Nestlé takes majority stake in US coffee chain Blue Bottle

Deal values hipster chain led by Irishman Bryan Meehan at more than $700 million

 The acquisition of fast-growing Blue Bottle represents a strategic shift into retailing by Nestlé. Photograph: Bloomberg.

The acquisition of fast-growing Blue Bottle represents a strategic shift into retailing by Nestlé. Photograph: Bloomberg.

 

Switzerland’s Nestlé is accelerating its expansion in the US coffee market by taking a majority stake in California-based Blue Bottle, which is led by Dublin-born businessman Bryan Meehan. The deal values the cafe and roastery chain at more than $700 million (€588 million).

The acquisition of fast-growing Blue Bottle is a strategic shift into retailing by the world’s largest food and drinks company, which owns the Nespresso coffee capsule and Nescafé brands.

It also pits Nestlé directly against two other huge coffee brands in the US – Starbucks and Keurig Green Mountain, which the JAB investment group bought two years ago for $13.9 billion.

Nestlé is understood to be paying up to $500 million for the 68 per cent stake in Blue Bottle, which by the end of this year will have more than 50 cafes in California, New York, Washington, Miami and Tokyo.

Nestlé is “investing in a team, and expertise that we don’t really have”, said Patrice Bula, marketing director of Nestlé.

Standalone company

Blue Bottle will operate as a “standalone” company within Nestlé: its chief executive, Mr Meehan, and founder James Freeman will both remain.

Mr Meehan has been involved in several companies previously, including Nude Skincare, which he founded in 2007 with Ali Hewson, the U2 singer Bono’s wife. That business was later sold to LVMH.

He also co-founded organic foodstores chain Fresh & Wild in the 1990s, before selling it to a US firm in 2004.

Blue Bottle was founded in the early 2000s and has raised a total of $120 million from investors including Bono and the founders of Twitter and Instagram.

Its stylish, minimalist cafes serve only beans roasted in the previous two weeks, meaning a roastery has to be nearby. The company has also been reluctant to sell its coffee wholesale or franchise out its brand, to maintain quality.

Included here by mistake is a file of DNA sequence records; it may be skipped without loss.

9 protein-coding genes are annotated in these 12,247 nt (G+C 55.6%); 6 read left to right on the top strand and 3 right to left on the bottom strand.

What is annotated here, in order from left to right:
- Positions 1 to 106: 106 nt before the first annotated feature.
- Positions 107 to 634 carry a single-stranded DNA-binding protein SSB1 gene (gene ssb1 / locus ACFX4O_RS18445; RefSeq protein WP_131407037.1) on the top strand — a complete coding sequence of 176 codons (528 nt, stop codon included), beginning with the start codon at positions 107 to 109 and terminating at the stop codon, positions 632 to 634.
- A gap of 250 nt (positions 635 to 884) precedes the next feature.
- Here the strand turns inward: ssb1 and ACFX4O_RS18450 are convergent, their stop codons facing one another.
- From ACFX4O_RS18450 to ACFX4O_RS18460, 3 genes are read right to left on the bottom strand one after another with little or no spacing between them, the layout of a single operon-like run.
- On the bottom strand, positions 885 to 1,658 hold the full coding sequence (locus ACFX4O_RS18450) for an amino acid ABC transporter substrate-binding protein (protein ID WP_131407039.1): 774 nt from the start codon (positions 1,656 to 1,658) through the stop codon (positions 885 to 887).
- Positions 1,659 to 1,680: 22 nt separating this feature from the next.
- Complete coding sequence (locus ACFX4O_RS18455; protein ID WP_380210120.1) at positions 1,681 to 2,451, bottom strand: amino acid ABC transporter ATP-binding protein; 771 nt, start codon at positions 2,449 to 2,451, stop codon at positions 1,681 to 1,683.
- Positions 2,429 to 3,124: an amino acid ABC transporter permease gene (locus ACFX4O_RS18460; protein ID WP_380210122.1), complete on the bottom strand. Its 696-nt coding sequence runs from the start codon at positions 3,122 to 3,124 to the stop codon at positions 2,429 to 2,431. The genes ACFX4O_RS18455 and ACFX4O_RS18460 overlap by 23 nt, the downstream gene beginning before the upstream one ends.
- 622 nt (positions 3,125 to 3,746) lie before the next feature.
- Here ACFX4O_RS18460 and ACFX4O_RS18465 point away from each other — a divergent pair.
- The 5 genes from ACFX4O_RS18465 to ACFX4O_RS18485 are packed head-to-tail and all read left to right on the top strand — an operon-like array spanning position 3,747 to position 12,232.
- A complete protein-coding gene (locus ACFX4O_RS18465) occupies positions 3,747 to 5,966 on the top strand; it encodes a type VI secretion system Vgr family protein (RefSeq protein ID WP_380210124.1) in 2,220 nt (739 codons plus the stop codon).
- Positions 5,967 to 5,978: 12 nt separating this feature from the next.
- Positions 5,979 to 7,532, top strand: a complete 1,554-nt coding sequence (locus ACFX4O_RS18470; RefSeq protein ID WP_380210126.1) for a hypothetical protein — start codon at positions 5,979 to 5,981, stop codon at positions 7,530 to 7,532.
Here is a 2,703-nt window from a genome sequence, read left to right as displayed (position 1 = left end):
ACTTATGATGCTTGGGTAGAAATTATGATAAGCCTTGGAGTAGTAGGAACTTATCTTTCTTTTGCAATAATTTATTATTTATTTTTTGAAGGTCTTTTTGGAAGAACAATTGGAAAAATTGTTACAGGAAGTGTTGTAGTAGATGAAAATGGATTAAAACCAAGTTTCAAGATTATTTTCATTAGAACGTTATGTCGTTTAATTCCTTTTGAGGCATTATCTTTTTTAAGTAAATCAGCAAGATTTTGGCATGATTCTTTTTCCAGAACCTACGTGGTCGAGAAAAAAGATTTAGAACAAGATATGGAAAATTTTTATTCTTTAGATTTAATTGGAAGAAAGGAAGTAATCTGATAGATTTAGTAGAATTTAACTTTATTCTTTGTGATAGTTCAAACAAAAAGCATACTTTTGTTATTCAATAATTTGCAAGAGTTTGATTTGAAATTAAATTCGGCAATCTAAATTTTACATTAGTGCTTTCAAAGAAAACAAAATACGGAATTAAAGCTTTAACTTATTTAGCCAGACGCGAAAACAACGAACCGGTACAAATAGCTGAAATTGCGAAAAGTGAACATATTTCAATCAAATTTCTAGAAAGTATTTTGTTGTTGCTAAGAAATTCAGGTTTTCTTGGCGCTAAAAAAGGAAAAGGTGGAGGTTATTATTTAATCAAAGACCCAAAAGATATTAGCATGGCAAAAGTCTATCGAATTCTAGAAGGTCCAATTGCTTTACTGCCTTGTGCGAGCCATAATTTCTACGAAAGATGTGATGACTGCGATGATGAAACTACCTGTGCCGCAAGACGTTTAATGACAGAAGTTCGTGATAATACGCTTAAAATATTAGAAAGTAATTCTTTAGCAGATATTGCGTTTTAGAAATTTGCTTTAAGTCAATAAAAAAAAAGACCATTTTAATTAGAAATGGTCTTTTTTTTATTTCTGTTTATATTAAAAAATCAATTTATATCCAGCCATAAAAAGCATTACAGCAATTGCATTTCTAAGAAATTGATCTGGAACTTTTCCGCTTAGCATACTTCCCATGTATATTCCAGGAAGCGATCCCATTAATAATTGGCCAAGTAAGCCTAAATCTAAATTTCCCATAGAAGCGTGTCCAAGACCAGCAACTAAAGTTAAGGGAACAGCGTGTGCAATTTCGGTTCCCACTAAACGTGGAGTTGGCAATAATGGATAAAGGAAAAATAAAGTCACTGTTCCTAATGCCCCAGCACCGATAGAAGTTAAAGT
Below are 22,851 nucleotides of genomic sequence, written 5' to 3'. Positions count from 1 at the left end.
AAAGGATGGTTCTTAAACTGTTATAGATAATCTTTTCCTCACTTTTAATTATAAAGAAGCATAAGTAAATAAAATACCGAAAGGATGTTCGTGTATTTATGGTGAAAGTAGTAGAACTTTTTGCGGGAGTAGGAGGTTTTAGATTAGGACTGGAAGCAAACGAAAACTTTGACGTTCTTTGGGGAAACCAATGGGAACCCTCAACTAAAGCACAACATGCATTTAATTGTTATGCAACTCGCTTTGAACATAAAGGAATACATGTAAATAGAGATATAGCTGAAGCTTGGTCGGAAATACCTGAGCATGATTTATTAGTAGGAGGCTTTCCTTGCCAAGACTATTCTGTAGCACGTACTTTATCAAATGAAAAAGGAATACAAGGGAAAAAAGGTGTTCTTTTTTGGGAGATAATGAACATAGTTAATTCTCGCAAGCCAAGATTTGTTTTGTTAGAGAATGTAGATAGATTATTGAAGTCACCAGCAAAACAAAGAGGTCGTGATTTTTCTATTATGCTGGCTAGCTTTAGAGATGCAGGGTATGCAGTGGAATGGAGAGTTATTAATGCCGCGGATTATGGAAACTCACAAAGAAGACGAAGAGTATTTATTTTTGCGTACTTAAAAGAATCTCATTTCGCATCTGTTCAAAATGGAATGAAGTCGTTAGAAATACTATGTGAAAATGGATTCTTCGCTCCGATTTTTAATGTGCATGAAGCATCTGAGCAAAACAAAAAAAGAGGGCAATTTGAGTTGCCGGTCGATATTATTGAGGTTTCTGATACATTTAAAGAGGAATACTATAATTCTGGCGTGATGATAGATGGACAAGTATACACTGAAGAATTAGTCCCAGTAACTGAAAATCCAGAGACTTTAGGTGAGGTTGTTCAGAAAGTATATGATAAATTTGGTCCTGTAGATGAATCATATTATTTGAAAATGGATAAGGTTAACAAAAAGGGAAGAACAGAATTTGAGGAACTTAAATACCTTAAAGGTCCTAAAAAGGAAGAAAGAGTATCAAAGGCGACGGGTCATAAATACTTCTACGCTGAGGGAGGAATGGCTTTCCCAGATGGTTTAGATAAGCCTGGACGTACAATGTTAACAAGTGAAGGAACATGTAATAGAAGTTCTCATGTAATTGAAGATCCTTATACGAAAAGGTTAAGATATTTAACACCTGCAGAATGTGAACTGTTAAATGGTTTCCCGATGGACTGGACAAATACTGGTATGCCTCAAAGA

Consolidation among independent US coffee companies has gathered pace in recent years, with JAB also acquiring Portland-based Stumptown and Chicago’s Intelligentsia in 2015.

At Starbucks, Howard Schultz last year stepped aside as chief executive to focus on the company’s premium roastery and retail business.

Nestlé is prioritising high-growth businesses under Mark Schneider, chief executive as of January, as consumers shift towards healthier and less processed foods.

Later this month Mr Schneider will present a strategy update to investors, including US activist Daniel Loeb, who took a 1.25 per cent stake worth $3.5 billion in June.

Nestlé is the biggest seller of instant coffee in the US, while Keurig sells most coffee pods and Starbucks the most fresh beans, according to Euromonitor.

“Fundamental to our culture is delegating responsibility,” said Mr Bula. “We’re a brand-building company and we’re going to help that team build the strongest possible brand for the millennials in the US.”

Control

Mr Meehan referred to his experience selling businesses in the past.

“I know what can happen when you hand over control to the majority partner and I learned from that,” he said. “In this situation, the control is very much with Blue Bottle, the management team and our board here. I want that and Nestlé wants that.”

Nestlé has options to buy the remaining stake in Blue Bottle if certain performance criteria are met. Last week it bought Sweet Earth, a Californian company that makes vegetarian and vegan food, and in June took a stake in Freshly, a New York online ready meals company.

“At its heart, Nestlé is a brand company and Blue Bottle, I believe, is one of the most iconic brands that is being developed in the world right now,” said Tony Conrad, a partner at early Blue Bottle investor True Ventures.

“It was an extraordinary offer which represents a very significant multiple versus current revenue.”

Mike Volpi, a partner at Index Ventures, said: “They went from a cottage, taste-good artisan activity to a much more professionalised activity – that’s the huge change in the five years since we invested.”

Despite selling to the world’s largest food and beverage group, Mr Meehan is confident Blue Bottle can retain its quality and artisanal feel.

“So many companies get it wrong by taking shortcuts, changing the product and making bigger margins. Blue Bottle does it the hard way because making delicious coffee is not easy, especially at scale,” Mr Meehan said.

Nestlé’s backing would help Blue Bottle expand further into Asia, particularly China and South Korea.

Nestlé said that at the same time it will continue Nespresso’s US expansion, after double-digit annual revenue growth over the past three years and with 53 Nespresso shops planned by the end of the year. – (Copyright The Financial Times Limited 2017)